• Will there be an interest penalty? If you redeem a bond before five years, you will forfeit the last three months of interest as a penalty. If you're willing to give up that amount of interest, then feel free to cash in your bond.
  • Why are you redeeming the bond? Treasury bonds hold your funds and offer a stable interest rate, similar to a savings account. If you're cashing out a bond that's still earning interest because you need short-term cash for a major purchase or to cover an emergency, consider whether you could access funds elsewhere, such as a flexible personal loan. If you're cashing out a bond to invest the money elsewhere, consider a certificate of deposit, which typically have higher interest rates than savings accounts but are still insured at Member FDIC institutions. Before you redeem a bond, it's prudent to understand the reasons why to make sure you're making the best financial decision for yourself.

Redeeming a savings bond

Although savings bonds are issued by the U.S. Treasury, all electronic transactions relating to purchasing and redeeming bonds occur through, a website operated by the Bureau of Fiscal Service, which is responsible for collecting revenue, managing public debt, and dispersing funds on behalf of the U.S. government.

To redeem a paper savings bond, print and fill out Fiscal Service Form 1522, and send both the form and the bonds to: Treasury Retail Securities Services, P.O. Box 9150, Minneapolis, MN 55480-9150. Do not sign the bond. If the value of your bond is more than $1,000, you must also have your signature certified. (Form 1522 has more information on the signature requirements.)

To redeem a savings bond that was purchased electronically, you can redeem it online through If you don't have an account on TreasuryDirect, it's easy to create one. Visit the TreasuryDirect home page and select “Open an Account” in the upper right corner. Select “TreasuryDirect” on the “TreasuryDirect - Open an Account” page and follow the instructions. You'll need the following information:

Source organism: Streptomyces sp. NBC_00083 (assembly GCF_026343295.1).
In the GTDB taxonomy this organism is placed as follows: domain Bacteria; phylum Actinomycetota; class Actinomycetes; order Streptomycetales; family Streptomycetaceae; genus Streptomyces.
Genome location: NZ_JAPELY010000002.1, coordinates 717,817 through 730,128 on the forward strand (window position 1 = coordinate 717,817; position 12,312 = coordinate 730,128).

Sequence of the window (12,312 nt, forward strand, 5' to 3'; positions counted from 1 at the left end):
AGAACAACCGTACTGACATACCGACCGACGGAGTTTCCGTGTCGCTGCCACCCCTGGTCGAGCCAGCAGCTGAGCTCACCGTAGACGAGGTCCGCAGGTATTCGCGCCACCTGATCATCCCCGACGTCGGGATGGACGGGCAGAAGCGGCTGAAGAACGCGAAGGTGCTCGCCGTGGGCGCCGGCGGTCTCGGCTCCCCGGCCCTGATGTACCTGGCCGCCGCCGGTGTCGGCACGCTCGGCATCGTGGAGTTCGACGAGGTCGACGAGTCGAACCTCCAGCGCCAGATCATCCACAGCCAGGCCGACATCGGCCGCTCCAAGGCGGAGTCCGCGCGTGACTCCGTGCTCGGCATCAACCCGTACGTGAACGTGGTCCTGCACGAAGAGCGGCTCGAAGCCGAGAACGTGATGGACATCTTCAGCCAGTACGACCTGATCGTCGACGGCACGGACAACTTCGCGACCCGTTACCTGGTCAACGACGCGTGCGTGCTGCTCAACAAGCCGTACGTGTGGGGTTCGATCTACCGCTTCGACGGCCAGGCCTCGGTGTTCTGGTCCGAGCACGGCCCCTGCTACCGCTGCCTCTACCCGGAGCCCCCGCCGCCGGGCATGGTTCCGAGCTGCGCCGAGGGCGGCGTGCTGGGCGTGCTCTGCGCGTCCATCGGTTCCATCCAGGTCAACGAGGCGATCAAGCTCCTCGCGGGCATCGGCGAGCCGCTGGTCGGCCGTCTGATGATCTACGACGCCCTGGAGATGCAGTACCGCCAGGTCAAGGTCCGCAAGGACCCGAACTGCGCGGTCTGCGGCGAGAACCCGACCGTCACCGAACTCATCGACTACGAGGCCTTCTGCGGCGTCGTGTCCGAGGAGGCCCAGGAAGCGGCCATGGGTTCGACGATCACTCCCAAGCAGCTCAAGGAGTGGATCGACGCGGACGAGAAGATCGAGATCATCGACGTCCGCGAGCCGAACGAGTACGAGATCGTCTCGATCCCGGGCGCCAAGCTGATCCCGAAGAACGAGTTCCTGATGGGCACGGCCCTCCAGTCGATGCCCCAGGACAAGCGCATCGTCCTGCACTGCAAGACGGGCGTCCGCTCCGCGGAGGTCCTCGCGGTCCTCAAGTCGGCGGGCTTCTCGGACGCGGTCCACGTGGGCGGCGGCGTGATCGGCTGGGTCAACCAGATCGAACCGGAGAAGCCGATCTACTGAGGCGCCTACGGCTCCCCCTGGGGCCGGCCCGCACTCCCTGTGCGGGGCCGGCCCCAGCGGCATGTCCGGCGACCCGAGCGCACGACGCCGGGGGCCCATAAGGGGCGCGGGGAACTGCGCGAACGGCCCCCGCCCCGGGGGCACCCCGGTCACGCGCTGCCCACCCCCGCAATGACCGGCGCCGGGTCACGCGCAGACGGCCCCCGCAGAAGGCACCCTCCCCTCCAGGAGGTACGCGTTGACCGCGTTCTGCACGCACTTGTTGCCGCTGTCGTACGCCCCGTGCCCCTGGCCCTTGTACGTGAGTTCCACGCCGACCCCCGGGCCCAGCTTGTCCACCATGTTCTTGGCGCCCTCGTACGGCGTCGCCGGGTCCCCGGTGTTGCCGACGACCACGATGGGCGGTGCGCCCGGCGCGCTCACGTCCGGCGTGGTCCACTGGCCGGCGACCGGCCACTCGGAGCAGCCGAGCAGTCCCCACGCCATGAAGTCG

• Your Social Security number
  • A U.S. address of record
  • A checking or savings account (and your account number and the bank's routing number)
  • An email address

Select the “Apply Now” button at the bottom of the screen and select “Individual” as the type of account you'd like to open. Fill out the info, select a personalized image, caption, password, and security questions, then click “Submit.” That's it! With your new TreasuryDirect account, you can redeem bonds as well as view your account and make purchases.

To redeem an electronic savings bond, log into your TreasuryDirect account and select “ManageDirect” at the top of the page. Under the heading “Manage My Securities”, select “Redeem securities.” On the Redemption page, select the security type you want to redeem (“Bonds”) and select “Submit” On the Summary page, select which bonds you'd like to cash in and click “Select.” Follow the instructions, then select the destination where you would like to receive your funds; for example, a bank account. You'll have a chance to review your bond redemption request to confirm all the details, then click “Submit” when you're ready.

If you have additional questions about U.S. savings bonds or how to redeem bonds, you can visit the TreasuryDirect website, or call their toll-free number at (844) 284-2676 Monday to Friday, 8 a.m. to 5 p.m. ET.